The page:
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Hugh Likes Fiction: Vampire Hunter D

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Vampire Hunter D
Written by Hideyuki Kikuchi
Illustrated by Yoshitaka Amano
Translated by Kevin Leahy
Published by DH Books

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The Skinny: Kikuchi blends Horror, Sci-FI, and Western tropes into an exciting novel, but the penny dreadful style keeps it a guilty pleasure.

It’s Dracula Season once again! The time of year when I turn my blog over to all manner of spooky content. And today we’re looking at Hideyuki Kikuchi’s original novel, Vampire Hunter D.
In the year 12,090 A.D, post-nuclear war humanity rises from the ashes, only to be enslaved by ancient horrors, the vampires. But even their immortal reign is not absolute, and as their empire crumbles, a single vampire hunter, half-human and half-vampire, rides the frontier. When he meets a teenage girl on the side of the road, a victim of her local vampire lord, he becomes embroiled in saving her from the count, his daughter, and the fearful townsfolk.
Vampire Hunter D is a whole-hearted embrace of genre. It mixes Western, Horror, and Science Fictions aesthetics to create something both iconic and familiar. Kikuchi’s love for black-and-white horror movies is evident, and the book is sprinkled with cameos and references, beginning with the villainous Count Lee. The sci-fi tropes stand up surprisingly well alongside the horror aspects. The world of the frontier is grim, and humanity lives mostly in the ruins, first of the modern world, then of the fantastic one created by the vampire civilization. But as powerless and preyed upon as they are, Kikuchi’s vision of humanity is still resilient and relentless, ready to conquer the challenges in front of them no matter how long it takes. D, the mysterious rider in black, takes up most of the oxygen in the story, but the world building is constantly surprising and delightful.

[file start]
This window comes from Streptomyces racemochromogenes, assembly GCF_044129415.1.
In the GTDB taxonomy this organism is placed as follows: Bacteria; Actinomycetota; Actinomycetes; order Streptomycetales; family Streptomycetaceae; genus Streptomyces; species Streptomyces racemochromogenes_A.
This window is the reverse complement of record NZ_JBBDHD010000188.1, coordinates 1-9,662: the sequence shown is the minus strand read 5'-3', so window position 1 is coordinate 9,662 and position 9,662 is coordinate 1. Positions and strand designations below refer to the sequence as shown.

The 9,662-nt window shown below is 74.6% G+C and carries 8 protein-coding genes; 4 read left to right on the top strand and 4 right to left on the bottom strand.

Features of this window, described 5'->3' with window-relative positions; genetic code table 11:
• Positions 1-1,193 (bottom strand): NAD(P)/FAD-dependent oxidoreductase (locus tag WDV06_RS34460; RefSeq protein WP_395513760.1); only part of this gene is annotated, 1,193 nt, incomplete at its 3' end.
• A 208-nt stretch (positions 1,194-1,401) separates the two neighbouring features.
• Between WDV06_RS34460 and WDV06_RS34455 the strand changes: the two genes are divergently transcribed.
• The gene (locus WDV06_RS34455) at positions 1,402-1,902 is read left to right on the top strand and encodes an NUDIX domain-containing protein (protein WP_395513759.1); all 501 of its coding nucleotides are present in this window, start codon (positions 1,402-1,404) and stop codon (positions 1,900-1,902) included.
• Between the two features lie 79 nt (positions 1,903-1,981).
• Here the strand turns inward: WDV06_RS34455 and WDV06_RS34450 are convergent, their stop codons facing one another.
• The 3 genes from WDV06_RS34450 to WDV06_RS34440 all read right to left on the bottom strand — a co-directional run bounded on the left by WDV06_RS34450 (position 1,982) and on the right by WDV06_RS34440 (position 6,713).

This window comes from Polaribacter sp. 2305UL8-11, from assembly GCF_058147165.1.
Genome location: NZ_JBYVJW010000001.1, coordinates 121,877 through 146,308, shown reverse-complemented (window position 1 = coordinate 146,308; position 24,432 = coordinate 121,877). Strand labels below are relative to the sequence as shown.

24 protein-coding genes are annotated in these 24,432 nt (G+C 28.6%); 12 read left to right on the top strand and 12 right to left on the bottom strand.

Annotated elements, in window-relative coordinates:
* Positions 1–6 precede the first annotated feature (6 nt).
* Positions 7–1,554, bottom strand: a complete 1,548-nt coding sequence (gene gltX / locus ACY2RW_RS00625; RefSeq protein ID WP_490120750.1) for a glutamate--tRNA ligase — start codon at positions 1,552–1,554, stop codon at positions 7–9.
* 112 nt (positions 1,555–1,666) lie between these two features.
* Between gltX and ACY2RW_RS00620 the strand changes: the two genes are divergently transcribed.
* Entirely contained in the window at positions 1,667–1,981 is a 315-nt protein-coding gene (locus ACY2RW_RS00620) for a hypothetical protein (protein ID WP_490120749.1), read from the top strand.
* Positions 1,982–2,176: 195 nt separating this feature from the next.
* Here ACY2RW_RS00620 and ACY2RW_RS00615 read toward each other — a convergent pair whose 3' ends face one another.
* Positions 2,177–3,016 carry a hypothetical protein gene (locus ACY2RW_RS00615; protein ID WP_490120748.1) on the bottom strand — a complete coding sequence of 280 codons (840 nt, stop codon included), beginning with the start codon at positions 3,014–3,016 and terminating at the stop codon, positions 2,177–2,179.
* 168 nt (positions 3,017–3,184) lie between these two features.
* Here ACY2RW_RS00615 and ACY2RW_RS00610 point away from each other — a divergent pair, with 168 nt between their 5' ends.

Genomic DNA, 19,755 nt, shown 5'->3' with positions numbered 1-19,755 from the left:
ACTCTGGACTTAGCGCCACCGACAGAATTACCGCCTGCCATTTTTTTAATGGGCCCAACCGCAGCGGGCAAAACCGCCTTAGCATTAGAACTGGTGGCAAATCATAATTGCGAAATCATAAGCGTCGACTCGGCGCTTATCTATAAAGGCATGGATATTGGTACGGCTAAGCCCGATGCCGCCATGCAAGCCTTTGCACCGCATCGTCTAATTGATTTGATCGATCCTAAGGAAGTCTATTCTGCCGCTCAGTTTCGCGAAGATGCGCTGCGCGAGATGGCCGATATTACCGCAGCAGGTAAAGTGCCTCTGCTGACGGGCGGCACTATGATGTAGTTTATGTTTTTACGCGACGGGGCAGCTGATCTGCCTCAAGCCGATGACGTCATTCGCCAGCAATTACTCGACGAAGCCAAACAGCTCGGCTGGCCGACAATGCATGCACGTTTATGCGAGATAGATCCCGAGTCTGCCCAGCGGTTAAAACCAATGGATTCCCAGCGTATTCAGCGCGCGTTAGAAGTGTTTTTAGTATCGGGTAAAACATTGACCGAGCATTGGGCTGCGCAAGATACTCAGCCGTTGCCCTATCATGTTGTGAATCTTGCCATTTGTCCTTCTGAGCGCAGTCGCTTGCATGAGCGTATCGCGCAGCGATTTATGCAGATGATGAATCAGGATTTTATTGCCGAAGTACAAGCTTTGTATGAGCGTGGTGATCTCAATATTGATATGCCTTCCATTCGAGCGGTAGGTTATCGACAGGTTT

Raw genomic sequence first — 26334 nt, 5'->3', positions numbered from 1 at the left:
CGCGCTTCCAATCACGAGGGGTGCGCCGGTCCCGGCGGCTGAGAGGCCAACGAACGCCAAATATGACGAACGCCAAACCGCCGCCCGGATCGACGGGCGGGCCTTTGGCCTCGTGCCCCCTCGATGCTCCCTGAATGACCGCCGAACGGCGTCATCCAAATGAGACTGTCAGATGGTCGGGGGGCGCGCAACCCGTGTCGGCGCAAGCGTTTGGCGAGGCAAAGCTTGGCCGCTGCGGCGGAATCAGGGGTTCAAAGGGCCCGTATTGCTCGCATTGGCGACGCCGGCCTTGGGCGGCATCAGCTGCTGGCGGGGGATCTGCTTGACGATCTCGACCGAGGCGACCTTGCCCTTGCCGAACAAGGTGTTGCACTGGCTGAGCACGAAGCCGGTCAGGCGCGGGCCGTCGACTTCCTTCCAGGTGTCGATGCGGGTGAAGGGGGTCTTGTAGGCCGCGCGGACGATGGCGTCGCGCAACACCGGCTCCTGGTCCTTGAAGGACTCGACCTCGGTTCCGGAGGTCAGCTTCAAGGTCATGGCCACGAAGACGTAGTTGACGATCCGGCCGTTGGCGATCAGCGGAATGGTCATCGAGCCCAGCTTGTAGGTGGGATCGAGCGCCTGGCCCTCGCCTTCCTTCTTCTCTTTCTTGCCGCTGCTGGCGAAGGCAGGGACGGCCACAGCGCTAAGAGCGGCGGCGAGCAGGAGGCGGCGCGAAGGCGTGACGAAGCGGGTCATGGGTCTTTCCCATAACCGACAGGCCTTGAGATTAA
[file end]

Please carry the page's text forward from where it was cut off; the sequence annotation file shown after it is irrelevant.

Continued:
Unfortunately, not all of the tropes Kikuchi takes stock in are as amusing. His female characters in particular come up short. Doris is at turns shown as strong, smart, and capable, but she is constantly in need of rescue, and is almost totally valued as an object. In this short novel, she’s stark naked at least twice, and is threatened with rape more than once. These tropes also go back to the tone and trappings of the Western and Horror genres that Kikuchi revels in, but the sexism in this book leaves a bitter aftertaste to the more engaging parts.
The book is also illustrated by powerhouse artist Yoshitaka Amano, and he brings a heavier pen and ink style to these illustrations that are a stark contrast to the watercolors he is more generally known for, such as his character designs.
Vampire Hunter D is a thrilling adventure novel with genre trappings, over the top prose, and some problematic choices on the part of the author. You can find it in ebook and print from your favorite retailer.

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Podcast: CCRC-Shadow of the Vampire

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As promised in our Nosferatu episode, join the Chrononauts as they watch Willem Dafoe chew through both the scenery and his cast mates in this fictional retelling of the filming of the 1922 classic.

Click HERE to listen along with us!

And until they take it down, you can watch the movie HERE! (Shhh!)